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A B C D E F G H I J K L M N O P R S T U V W Y

Skin - abnormally dark or light

Overview Treatment
Alternative Names:
Hyperpigmentation; Hypopigmentation
Home Care:
Nonprescription depigmenting creams are available for lightening the skin. If used, follow instructions carefully and don't use one for more than 3 weeks at a time. Darker skin requires greater care when using these preparations. Cosmetics may also help in covering a discoloration.

Avoid too much sun exposure (use sunscreens or blockers).

Hyperpigmentation may persist even after treatment, so emotional support is recommended.
Call your health care provider if:
  • a skin discoloration causes significant concern or lifestyle impairment.
  • there is persistent, unexplained darkening or lightening of the skin.
  • any hyperpigmented area (like a mole) changes shape, size, or color (this may be a sign of malignancy).
What to expect at your health care provider's office:
The medical history will be obtained and a physical examination performed.

Medical history questions documenting abnormally dark or light skin in detail may include:
  • time pattern
    • When did the discoloration develop?
    • Did it develop suddenly?
    • Is it getting worse? How fast?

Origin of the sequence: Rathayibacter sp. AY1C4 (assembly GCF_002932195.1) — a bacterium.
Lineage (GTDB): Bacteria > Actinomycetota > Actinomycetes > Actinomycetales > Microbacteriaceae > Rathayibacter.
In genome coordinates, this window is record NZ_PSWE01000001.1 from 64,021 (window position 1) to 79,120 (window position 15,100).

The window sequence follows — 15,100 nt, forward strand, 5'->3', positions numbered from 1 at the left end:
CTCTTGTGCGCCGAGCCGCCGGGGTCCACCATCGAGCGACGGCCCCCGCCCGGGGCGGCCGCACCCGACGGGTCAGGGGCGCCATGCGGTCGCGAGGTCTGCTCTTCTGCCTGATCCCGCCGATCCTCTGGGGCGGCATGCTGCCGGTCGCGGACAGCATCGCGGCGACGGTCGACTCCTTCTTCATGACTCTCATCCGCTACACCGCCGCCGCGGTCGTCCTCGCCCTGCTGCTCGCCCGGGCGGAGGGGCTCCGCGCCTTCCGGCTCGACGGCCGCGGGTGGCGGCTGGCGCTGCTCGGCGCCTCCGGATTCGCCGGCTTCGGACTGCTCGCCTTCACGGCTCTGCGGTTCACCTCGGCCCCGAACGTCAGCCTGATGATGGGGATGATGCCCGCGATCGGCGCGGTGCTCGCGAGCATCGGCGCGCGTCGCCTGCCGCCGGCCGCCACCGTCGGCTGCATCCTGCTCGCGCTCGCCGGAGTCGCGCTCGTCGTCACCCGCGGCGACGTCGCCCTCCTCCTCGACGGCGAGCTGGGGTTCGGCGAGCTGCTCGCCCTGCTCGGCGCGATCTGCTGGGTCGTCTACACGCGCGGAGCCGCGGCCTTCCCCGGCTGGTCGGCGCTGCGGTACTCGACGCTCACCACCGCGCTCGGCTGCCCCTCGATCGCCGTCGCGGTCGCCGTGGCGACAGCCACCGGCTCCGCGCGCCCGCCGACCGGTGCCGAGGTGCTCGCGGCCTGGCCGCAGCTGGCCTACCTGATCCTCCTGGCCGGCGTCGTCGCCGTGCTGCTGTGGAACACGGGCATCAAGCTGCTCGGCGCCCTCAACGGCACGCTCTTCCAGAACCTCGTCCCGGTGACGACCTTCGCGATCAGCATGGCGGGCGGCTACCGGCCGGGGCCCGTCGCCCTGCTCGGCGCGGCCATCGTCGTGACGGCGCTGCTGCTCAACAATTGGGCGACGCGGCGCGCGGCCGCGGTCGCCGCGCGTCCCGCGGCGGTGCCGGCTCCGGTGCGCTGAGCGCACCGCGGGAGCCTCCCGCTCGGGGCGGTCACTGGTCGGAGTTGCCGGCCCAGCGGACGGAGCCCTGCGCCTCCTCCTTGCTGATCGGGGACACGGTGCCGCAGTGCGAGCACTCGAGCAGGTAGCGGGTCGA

• quality
    • Describe the change.
    • Is the skin turning darker or lighter?
  • location
    • Exactly where is the discoloration?
    • Has it spread to other parts of the body? In what pattern?
  • aggravating factors
    • What medications are used?
    • Is there anyone else in your family that has had a similar problem?
    • Are you often in the sun or exposed to a sun lamp?
    • What is your diet like?
  • other
The physical examination may include emphasis on evaluating the skin.

Diagnostic tests that may be performed include: Some skin conditions can be treated. Vitiligo may be treated using ultraviolet lamp treatment combined with drug therapy. Pityriasis versicolor is usually treated using anti-fungal ointment. Moles that have changed color are usually surgically removed and a biopsy is taken.

Some pigment changes spontaneously return to normal skin color (unless there is scarring of the skin).
Vitiligo, drug induced
Vitiligo, drug induced
Vitiligo on the face
Vitiligo on the face
Incontinentia pigmenti on the leg
Incontinentia pigmenti on the leg
Incontinentia pigmenti on the leg
Incontinentia pigmenti on the leg
Hyperpigmentation 2
Hyperpigmentation 2
Post-inflammatory hyperpigmentation - calf
Post-inflammatory hyperpigmentation - calf
Hyperpigmentation w/malignancy
Hyperpigmentation w/malignancy
Post-inflammatory hyperpigmentation 2
Post-inflammatory hyperpigmentation 2
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